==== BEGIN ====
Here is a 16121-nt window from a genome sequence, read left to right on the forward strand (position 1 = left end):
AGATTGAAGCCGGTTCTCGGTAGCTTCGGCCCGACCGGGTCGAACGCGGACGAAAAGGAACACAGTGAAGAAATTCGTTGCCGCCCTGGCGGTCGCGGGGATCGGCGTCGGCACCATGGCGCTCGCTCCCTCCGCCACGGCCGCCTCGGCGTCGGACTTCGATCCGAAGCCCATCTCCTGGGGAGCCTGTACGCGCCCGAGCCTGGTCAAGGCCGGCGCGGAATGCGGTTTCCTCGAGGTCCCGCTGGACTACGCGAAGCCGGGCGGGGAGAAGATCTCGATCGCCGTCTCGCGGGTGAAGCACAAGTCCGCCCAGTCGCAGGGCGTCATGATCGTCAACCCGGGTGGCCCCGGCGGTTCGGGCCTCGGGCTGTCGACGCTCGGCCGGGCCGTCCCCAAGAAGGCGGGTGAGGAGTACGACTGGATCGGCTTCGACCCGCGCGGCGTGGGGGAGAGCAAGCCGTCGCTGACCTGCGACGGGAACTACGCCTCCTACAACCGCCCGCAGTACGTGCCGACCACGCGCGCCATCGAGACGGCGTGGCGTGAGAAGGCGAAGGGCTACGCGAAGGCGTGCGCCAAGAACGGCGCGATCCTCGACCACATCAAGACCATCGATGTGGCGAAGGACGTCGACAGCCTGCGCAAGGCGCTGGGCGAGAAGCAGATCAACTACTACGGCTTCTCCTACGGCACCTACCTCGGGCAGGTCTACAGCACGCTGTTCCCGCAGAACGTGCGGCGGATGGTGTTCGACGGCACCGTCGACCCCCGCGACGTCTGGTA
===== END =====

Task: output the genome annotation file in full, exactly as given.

Here is a 16121-nt window from a genome sequence, read left to right on the forward strand (position 1 = left end):
AGATTGAAGCCGGTTCTCGGTAGCTTCGGCCCGACCGGGTCGAACGCGGACGAAAAGGAACACAGTGAAGAAATTCGTTGCCGCCCTGGCGGTCGCGGGGATCGGCGTCGGCACCATGGCGCTCGCTCCCTCCGCCACGGCCGCCTCGGCGTCGGACTTCGATCCGAAGCCCATCTCCTGGGGAGCCTGTACGCGCCCGAGCCTGGTCAAGGCCGGCGCGGAATGCGGTTTCCTCGAGGTCCCGCTGGACTACGCGAAGCCGGGCGGGGAGAAGATCTCGATCGCCGTCTCGCGGGTGAAGCACAAGTCCGCCCAGTCGCAGGGCGTCATGATCGTCAACCCGGGTGGCCCCGGCGGTTCGGGCCTCGGGCTGTCGACGCTCGGCCGGGCCGTCCCCAAGAAGGCGGGTGAGGAGTACGACTGGATCGGCTTCGACCCGCGCGGCGTGGGGGAGAGCAAGCCGTCGCTGACCTGCGACGGGAACTACGCCTCCTACAACCGCCCGCAGTACGTGCCGACCACGCGCGCCATCGAGACGGCGTGGCGTGAGAAGGCGAAGGGCTACGCGAAGGCGTGCGCCAAGAACGGCGCGATCCTCGACCACATCAAGACCATCGATGTGGCGAAGGACGTCGACAGCCTGCGCAAGGCGCTGGGCGAGAAGCAGATCAACTACTACGGCTTCTCCTACGGCACCTACCTCGGGCAGGTCTACAGCACGCTGTTCCCGCAGAACGTGCGGCGGATGGTGTTCGACGGCACCGTCGACCCCCGCGACGTCTGGTA